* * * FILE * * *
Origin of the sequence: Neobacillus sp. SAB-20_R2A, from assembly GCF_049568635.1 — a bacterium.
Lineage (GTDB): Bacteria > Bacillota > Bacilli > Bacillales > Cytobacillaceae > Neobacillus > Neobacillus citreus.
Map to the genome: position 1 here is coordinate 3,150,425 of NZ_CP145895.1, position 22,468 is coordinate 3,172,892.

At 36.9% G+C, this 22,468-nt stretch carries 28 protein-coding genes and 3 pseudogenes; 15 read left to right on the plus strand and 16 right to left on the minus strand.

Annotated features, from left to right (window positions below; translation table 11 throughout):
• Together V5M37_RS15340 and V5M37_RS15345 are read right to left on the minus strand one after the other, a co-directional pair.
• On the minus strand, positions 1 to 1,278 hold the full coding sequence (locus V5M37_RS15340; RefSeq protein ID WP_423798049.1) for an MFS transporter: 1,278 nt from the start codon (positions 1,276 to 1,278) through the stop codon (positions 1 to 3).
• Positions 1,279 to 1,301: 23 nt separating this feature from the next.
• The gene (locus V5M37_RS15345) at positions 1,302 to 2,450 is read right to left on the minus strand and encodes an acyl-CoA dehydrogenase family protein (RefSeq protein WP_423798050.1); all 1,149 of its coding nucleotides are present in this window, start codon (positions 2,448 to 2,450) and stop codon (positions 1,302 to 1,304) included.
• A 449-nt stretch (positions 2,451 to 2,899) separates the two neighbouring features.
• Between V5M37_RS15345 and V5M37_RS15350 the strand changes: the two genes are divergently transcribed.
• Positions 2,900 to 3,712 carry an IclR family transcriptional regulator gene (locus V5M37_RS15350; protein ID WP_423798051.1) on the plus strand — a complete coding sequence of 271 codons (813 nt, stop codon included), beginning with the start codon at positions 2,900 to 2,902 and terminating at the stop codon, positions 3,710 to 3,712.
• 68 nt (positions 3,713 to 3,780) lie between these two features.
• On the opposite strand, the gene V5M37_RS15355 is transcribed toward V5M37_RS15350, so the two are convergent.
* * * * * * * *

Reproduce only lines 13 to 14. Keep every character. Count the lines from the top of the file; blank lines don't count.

• 68 nt (positions 3,713 to 3,780) lie between these two features.
• On the opposite strand, the gene V5M37_RS15355 is transcribed toward V5M37_RS15350, so the two are convergent.